South korean dating rules
Blind dates in Korea are extremely common and one of the most common ways to meet people in a relatively ‘safe’ way.
Note: Of course, this is not the only way Koreans meet potential baby mamas and daddys.
If you’re meeting friends of friends, your internet penpal, or maybe even a few chaps at the pub, greeting etiquette in Korea is quite relaxed.
Most informal settings only require a small, short bow and a smile.
But is one of the most preferred ways to meet other singles.Hand waves to say hi or bye are also quite common (but are more casual). Sorry, there’s no secret handshake or codeword for picture perfect Korean manners in informal situations. Hugs: Don’t hug someone you’ve just met for the first time. Even if you’ve just had the most spirit-kindling noraebang singing session, hugging might make things awkward.To make an even better impression, say hello in Korean. Although the culture around hugging is changing, hugging in Korea is generally reserved for couples or for close friends or family that are saying goodbye for a long while.While couples in North America are much more “chill” and like to take things slow, my observation of Korean couples is that they love going all out and externally celebrating their togetherness. As I briefly scanned over in my previous post “What to Expect when Dating a Korean Guy,” it’s normal for Korean couples to get couple rings as early as 3 months into the relationship.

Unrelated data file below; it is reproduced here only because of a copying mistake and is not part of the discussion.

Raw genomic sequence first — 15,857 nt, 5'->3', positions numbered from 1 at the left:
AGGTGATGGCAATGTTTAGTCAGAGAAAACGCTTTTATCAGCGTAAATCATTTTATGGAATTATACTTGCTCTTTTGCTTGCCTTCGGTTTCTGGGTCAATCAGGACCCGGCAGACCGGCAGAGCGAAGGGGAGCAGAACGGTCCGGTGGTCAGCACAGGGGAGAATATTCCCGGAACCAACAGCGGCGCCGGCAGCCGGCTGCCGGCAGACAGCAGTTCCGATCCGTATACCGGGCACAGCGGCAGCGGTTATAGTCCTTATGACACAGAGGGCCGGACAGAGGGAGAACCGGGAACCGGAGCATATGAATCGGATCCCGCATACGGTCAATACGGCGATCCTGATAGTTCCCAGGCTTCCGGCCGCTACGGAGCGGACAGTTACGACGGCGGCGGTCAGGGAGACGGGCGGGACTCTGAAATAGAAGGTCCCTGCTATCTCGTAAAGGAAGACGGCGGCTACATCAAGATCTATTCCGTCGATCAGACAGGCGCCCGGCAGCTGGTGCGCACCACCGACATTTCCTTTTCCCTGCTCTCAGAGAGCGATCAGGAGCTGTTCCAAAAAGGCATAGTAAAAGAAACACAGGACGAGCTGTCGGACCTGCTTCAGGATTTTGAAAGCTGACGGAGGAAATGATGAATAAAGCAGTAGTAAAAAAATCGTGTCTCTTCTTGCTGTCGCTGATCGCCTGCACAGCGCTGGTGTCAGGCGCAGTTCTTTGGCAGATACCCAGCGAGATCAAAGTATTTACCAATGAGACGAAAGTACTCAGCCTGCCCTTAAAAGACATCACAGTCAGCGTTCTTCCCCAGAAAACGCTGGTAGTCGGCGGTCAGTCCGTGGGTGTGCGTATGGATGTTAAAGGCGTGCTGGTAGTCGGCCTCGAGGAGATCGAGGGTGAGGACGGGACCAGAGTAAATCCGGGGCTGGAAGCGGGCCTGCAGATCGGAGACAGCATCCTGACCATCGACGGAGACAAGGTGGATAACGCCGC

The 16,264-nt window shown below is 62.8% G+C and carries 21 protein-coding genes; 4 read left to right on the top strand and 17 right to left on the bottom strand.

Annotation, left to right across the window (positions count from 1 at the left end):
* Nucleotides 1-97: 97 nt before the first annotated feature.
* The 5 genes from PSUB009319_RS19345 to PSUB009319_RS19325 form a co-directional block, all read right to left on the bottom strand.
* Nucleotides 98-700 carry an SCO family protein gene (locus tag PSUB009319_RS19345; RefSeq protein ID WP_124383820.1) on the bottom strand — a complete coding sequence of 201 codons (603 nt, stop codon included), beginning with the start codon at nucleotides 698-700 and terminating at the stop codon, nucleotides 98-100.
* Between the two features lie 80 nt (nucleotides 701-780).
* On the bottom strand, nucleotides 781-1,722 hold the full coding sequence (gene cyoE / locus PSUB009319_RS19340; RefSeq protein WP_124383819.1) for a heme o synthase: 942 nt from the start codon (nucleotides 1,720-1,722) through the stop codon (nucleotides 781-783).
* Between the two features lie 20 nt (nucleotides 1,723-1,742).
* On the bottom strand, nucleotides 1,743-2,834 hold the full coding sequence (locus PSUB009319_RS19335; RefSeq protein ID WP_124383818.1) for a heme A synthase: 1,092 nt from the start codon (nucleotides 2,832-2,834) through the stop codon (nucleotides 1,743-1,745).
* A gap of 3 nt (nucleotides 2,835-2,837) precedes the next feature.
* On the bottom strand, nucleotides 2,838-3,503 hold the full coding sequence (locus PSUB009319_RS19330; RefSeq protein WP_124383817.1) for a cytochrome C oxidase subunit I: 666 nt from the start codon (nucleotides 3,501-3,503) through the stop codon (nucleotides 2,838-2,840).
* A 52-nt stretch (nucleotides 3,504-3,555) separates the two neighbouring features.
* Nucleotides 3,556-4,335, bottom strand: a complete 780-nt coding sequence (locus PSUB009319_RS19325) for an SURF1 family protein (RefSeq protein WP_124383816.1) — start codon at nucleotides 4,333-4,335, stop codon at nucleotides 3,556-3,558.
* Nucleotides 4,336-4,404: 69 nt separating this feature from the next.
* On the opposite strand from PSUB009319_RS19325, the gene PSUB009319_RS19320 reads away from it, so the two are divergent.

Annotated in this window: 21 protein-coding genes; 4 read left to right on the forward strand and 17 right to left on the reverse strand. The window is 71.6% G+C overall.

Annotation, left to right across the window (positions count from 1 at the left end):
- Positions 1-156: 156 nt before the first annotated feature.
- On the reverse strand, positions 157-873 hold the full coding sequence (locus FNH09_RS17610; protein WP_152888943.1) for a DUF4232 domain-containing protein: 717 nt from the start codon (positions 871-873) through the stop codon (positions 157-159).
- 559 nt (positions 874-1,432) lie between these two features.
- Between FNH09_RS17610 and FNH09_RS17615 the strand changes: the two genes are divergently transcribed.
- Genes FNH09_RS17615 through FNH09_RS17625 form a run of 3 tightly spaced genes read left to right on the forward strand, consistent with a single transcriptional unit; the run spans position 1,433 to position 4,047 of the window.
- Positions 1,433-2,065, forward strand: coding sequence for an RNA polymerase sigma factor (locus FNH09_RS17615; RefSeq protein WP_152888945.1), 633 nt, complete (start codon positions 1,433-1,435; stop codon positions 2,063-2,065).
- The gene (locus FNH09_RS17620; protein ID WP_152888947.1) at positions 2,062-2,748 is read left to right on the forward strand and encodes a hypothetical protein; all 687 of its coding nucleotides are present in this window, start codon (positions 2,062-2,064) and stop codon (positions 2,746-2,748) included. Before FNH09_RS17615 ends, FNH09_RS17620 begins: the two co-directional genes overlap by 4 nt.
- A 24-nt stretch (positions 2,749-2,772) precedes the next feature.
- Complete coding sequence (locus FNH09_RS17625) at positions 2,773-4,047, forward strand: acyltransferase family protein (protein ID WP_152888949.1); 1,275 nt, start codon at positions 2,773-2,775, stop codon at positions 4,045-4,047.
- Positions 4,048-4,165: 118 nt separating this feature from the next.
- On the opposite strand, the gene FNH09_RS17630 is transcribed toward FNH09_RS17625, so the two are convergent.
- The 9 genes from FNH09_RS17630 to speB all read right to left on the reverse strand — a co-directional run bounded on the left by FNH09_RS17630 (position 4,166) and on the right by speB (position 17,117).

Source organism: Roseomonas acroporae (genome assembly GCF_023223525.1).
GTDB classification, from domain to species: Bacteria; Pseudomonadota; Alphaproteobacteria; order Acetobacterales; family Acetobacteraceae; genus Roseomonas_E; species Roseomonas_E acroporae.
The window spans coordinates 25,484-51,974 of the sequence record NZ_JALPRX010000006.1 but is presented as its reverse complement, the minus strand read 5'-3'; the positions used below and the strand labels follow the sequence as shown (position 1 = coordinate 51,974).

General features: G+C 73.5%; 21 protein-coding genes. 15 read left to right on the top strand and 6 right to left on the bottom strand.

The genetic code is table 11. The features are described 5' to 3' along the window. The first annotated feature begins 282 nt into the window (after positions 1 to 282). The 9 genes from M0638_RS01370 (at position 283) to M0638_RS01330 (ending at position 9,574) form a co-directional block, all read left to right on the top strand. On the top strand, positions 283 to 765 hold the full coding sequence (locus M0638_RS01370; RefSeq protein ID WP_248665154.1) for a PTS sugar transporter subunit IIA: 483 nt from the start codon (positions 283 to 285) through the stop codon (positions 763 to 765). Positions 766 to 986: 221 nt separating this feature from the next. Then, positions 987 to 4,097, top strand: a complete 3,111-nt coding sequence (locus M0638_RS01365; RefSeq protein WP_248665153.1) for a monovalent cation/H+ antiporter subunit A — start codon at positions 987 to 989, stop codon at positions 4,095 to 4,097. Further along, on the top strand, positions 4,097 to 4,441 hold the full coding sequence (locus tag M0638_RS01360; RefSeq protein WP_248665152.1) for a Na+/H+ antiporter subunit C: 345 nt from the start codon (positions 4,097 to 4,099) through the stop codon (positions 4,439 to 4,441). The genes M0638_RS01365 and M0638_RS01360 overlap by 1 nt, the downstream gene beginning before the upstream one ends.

First time meetings in Korea are not always as simple as “hello.” There’s a lot of times people might be offended.